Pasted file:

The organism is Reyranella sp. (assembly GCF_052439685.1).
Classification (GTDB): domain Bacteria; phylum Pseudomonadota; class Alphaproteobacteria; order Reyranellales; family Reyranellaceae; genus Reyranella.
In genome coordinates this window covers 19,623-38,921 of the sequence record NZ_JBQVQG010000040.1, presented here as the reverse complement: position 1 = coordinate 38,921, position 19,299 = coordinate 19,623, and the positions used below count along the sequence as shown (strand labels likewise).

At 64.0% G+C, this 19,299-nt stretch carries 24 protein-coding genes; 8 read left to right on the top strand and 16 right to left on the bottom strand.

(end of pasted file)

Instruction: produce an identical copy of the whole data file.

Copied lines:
The organism is Reyranella sp. (assembly GCF_052439685.1).
Classification (GTDB): domain Bacteria; phylum Pseudomonadota; class Alphaproteobacteria; order Reyranellales; family Reyranellaceae; genus Reyranella.
In genome coordinates this window covers 19,623-38,921 of the sequence record NZ_JBQVQG010000040.1, presented here as the reverse complement: position 1 = coordinate 38,921, position 19,299 = coordinate 19,623, and the positions used below count along the sequence as shown (strand labels likewise).

At 64.0% G+C, this 19,299-nt stretch carries 24 protein-coding genes; 8 read left to right on the top strand and 16 right to left on the bottom strand.